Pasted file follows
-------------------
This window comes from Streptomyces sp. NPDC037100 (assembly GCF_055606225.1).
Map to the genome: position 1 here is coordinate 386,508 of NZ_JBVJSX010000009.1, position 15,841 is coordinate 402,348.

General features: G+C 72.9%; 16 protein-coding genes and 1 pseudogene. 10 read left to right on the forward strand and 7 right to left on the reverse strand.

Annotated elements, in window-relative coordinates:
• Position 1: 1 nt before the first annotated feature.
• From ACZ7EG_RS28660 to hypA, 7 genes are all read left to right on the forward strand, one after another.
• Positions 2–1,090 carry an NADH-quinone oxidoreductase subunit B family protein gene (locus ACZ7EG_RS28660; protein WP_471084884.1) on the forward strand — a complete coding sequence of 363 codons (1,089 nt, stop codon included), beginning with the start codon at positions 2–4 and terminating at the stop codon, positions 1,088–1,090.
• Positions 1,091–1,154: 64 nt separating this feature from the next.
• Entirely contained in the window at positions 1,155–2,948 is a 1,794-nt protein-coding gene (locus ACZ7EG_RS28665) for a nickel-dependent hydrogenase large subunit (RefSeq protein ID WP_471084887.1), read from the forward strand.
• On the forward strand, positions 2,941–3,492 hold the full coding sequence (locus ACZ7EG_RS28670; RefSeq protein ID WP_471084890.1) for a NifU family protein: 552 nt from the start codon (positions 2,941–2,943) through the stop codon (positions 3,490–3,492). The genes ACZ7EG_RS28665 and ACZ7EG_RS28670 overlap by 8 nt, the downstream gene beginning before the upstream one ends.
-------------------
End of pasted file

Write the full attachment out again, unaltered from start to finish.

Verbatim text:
This window comes from Streptomyces sp. NPDC037100 (assembly GCF_055606225.1).
Map to the genome: position 1 here is coordinate 386,508 of NZ_JBVJSX010000009.1, position 15,841 is coordinate 402,348.

General features: G+C 72.9%; 16 protein-coding genes and 1 pseudogene. 10 read left to right on the forward strand and 7 right to left on the reverse strand.

Annotated elements, in window-relative coordinates:
• Position 1: 1 nt before the first annotated feature.
• From ACZ7EG_RS28660 to hypA, 7 genes are all read left to right on the forward strand, one after another.
• Positions 2–1,090 carry an NADH-quinone oxidoreductase subunit B family protein gene (locus ACZ7EG_RS28660; protein WP_471084884.1) on the forward strand — a complete coding sequence of 363 codons (1,089 nt, stop codon included), beginning with the start codon at positions 2–4 and terminating at the stop codon, positions 1,088–1,090.
• Positions 1,091–1,154: 64 nt separating this feature from the next.
• Entirely contained in the window at positions 1,155–2,948 is a 1,794-nt protein-coding gene (locus ACZ7EG_RS28665) for a nickel-dependent hydrogenase large subunit (RefSeq protein ID WP_471084887.1), read from the forward strand.
• On the forward strand, positions 2,941–3,492 hold the full coding sequence (locus ACZ7EG_RS28670; RefSeq protein ID WP_471084890.1) for a NifU family protein: 552 nt from the start codon (positions 2,941–2,943) through the stop codon (positions 3,490–3,492). The genes ACZ7EG_RS28665 and ACZ7EG_RS28670 overlap by 8 nt, the downstream gene beginning before the upstream one ends.